This circuit works very well with theTen Tec Jupiter, here in the N8NSN shack. Certainly othertransistorized rigs may benefit from this circuit in combination witha D-104. An old defunct jewelers magnifying lamp served very well asa boom for the mic head. The cavity which once housed the transformerfor the fluorescent circular tube, now provides the perfect place forthe home brew circuit board of the D-104 requirements.

Transistor Radios and D-104 Microphones (3)
Transistor Radios and D-104 Microphones (4)

This is the circuit inside thetransformer cavity of the old defunct jewelers lamp. As you see thecircuit could easily fit in the base of a D-104's T-UP-9 stand base.Here, the circuit board was drawn, cut, and mounted on a couple of3/4 inch metal stand offs. This also provides the means ofshield/ground for the entire apparatus. The circuit is small enoughthat it can be mounted on bread board, wrapped in some kind ofinsulator and stuffed in any available containment unit.

Transistor Radios and D-104 Microphones (5)

There you have it... The old D-104 isback in the line up. Fabricating the means you choose, should youdecide to try this, for making the old D-104 a part of the modernshack - how to connect it in a convenient operating positionand such - will be left to you. The photos here were providedas a means of size comparison. The defunct jewelers lamp was only amatter of convenience coupled with a desire to not have any deskmicrophones lingering around on the desk. My hope is that we allcontinue to grow in the amateur radio service. There is something foreveryone from the plug and play operators, experimenters, builders,to the design and fabricate types. The main thing is... HAVE FUN !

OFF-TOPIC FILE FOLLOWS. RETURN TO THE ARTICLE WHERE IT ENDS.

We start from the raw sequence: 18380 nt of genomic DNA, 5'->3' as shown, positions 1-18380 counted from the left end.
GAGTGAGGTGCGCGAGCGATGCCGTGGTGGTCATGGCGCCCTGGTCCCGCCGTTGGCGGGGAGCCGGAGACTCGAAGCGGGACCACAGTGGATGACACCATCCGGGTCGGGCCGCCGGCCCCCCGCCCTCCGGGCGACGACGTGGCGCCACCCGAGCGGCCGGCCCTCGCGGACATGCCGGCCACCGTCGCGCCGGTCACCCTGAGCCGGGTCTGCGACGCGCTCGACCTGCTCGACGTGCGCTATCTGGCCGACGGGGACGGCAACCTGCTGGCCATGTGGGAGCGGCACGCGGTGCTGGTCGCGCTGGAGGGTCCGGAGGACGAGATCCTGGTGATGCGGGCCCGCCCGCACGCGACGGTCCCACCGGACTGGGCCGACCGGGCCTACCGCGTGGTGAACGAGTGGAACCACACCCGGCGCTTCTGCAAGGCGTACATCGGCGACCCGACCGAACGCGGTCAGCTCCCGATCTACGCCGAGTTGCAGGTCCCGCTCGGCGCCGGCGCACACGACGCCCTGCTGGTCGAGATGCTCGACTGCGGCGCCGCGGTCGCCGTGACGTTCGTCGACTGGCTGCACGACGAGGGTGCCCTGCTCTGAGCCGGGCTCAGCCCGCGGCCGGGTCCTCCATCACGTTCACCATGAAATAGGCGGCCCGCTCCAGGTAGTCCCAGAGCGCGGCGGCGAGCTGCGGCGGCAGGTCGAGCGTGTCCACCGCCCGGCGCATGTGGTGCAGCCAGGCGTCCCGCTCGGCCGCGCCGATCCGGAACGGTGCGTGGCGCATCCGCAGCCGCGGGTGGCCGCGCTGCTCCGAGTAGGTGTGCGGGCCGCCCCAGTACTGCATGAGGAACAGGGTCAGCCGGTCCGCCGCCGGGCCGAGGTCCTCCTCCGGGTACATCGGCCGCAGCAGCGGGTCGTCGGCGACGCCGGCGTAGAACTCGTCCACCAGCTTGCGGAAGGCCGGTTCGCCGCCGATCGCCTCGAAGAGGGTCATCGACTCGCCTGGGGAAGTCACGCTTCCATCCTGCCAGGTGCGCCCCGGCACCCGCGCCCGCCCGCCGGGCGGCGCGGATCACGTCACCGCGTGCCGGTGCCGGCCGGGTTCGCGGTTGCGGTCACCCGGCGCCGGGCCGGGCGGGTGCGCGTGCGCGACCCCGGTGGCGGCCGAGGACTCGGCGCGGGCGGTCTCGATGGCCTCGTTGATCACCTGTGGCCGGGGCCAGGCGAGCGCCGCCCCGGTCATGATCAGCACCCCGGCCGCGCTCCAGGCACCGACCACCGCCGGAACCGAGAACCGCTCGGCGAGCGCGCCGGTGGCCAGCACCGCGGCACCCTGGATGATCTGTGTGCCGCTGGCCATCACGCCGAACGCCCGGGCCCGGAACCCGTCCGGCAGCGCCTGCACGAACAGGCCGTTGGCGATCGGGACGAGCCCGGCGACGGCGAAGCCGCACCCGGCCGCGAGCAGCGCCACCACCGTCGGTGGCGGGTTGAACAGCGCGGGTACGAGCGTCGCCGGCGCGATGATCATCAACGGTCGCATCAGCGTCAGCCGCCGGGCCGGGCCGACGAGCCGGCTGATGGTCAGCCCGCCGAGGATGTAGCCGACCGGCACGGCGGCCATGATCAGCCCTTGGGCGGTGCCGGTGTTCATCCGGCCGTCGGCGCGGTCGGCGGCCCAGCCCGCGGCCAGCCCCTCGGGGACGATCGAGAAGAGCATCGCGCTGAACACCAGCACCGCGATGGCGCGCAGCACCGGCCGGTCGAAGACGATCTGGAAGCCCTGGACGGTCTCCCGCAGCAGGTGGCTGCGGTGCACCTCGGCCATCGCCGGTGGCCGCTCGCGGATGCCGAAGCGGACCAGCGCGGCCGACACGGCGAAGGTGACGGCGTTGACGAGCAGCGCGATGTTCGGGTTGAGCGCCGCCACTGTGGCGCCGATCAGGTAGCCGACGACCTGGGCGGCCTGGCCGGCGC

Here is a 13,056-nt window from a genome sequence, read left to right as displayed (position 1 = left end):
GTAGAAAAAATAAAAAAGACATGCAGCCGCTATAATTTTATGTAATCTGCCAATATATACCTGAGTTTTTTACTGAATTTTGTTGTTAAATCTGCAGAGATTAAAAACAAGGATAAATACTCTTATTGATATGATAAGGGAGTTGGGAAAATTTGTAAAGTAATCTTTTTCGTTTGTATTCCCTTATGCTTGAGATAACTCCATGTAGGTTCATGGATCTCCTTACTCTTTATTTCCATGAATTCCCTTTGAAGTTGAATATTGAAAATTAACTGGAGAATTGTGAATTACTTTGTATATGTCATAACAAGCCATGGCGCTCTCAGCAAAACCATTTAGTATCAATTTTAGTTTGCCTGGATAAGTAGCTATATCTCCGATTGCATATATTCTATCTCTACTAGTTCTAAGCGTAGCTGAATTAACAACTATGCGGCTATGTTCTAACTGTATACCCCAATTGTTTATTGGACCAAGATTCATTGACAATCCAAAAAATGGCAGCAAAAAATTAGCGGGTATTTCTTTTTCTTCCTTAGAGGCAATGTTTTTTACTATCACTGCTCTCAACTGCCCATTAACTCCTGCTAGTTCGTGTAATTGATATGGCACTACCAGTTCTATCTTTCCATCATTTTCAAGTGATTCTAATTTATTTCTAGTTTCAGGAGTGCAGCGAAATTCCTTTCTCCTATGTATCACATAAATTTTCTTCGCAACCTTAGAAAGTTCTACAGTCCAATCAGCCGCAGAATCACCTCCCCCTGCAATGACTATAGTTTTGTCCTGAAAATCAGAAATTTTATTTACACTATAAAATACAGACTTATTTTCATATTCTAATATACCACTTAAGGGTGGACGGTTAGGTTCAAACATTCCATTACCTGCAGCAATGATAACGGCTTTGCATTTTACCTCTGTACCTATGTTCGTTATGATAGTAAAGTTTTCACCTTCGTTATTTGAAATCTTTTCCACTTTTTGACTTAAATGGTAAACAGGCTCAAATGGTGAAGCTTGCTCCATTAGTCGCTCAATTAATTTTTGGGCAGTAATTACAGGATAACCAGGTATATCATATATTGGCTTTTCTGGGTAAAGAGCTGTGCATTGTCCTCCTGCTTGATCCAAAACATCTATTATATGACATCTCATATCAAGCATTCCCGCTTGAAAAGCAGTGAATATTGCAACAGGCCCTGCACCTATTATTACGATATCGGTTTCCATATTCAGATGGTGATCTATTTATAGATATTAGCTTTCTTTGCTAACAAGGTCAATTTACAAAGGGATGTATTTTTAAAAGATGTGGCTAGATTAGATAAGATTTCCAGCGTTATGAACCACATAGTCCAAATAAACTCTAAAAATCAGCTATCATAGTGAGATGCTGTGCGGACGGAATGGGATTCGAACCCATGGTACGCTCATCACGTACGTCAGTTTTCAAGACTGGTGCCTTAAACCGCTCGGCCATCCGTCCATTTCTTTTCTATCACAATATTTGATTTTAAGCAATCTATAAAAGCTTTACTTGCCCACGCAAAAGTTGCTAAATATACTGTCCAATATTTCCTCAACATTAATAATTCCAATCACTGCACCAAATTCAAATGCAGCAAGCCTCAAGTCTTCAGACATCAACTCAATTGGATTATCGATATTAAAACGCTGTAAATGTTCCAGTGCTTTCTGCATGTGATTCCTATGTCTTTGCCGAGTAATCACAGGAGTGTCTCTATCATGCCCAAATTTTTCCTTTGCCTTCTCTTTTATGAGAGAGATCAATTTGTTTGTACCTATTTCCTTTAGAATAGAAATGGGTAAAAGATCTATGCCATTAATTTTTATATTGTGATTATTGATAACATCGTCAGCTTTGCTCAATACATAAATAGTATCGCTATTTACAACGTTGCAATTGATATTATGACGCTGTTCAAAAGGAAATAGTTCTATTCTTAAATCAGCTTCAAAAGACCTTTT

Here is a recap on all the parts youneed to build this awesome little circuit:

3) each of 1 mH inductors
3) each of 100 pF
2) each of .01 uF
1) each of 2.7 megohm
1) each of 1 k ohm
1) each of 220 ohm
1) each of 1000 uF @ 15 V
1) each of MPF 102 FET

The 13 parts, some sort of circuitboard, a dab of solder, and a whole lot of fun.

Transistor Radios and D-104 Microphones (2024)


What is the history of the D104 microphone? ›

Introduced in 1933, the Astatic model D-104 became known for its high frequency response that contributed to better communications audio quality. Early D-104 mikes used a 1" thick case, a large ID tag, and holes for "ring & spring" mounts. The design was modified in April 1937 with smaller tags and reduced thickness.

What is the impedance of the D104 mic? ›

The D104 has an impedance of 500k to 4.7 meg-ohms. Most Vintage transmitters require these high impedance microphones to operate properly. In turn the D104 also likes to see a high impedance. Below you will find a few interesting Links and articles on the D104.